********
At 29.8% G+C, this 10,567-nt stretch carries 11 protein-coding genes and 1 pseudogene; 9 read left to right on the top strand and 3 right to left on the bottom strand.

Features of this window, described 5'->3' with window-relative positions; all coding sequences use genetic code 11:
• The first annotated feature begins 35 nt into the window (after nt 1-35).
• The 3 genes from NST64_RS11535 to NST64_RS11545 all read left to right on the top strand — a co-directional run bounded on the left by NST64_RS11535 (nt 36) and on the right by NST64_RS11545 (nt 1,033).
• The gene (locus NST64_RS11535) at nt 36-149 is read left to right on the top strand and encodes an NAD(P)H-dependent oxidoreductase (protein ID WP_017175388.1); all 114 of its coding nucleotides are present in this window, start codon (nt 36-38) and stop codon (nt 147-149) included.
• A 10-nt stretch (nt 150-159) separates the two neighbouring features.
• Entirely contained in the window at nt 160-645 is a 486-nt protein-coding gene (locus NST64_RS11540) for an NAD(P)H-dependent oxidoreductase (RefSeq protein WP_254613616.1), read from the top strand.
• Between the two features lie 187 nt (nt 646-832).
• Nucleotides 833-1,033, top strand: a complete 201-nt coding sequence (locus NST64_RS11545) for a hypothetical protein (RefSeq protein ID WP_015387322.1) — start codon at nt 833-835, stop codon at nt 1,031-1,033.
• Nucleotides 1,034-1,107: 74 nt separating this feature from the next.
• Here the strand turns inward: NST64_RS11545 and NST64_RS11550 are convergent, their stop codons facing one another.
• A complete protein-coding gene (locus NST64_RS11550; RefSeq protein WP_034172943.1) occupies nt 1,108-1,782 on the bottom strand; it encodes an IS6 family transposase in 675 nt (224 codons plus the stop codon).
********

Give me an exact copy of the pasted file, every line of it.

At 29.8% G+C, this 10,567-nt stretch carries 11 protein-coding genes and 1 pseudogene; 9 read left to right on the top strand and 3 right to left on the bottom strand.

Features of this window, described 5'->3' with window-relative positions; all coding sequences use genetic code 11:
• The first annotated feature begins 35 nt into the window (after nt 1-35).
• The 3 genes from NST64_RS11535 to NST64_RS11545 all read left to right on the top strand — a co-directional run bounded on the left by NST64_RS11535 (nt 36) and on the right by NST64_RS11545 (nt 1,033).
• The gene (locus NST64_RS11535) at nt 36-149 is read left to right on the top strand and encodes an NAD(P)H-dependent oxidoreductase (protein ID WP_017175388.1); all 114 of its coding nucleotides are present in this window, start codon (nt 36-38) and stop codon (nt 147-149) included.
• A 10-nt stretch (nt 150-159) separates the two neighbouring features.
• Entirely contained in the window at nt 160-645 is a 486-nt protein-coding gene (locus NST64_RS11540) for an NAD(P)H-dependent oxidoreductase (RefSeq protein WP_254613616.1), read from the top strand.
• Between the two features lie 187 nt (nt 646-832).
• Nucleotides 833-1,033, top strand: a complete 201-nt coding sequence (locus NST64_RS11545) for a hypothetical protein (RefSeq protein ID WP_015387322.1) — start codon at nt 833-835, stop codon at nt 1,031-1,033.
• Nucleotides 1,034-1,107: 74 nt separating this feature from the next.
• Here the strand turns inward: NST64_RS11545 and NST64_RS11550 are convergent, their stop codons facing one another.
• A complete protein-coding gene (locus NST64_RS11550; RefSeq protein WP_034172943.1) occupies nt 1,108-1,782 on the bottom strand; it encodes an IS6 family transposase in 675 nt (224 codons plus the stop codon).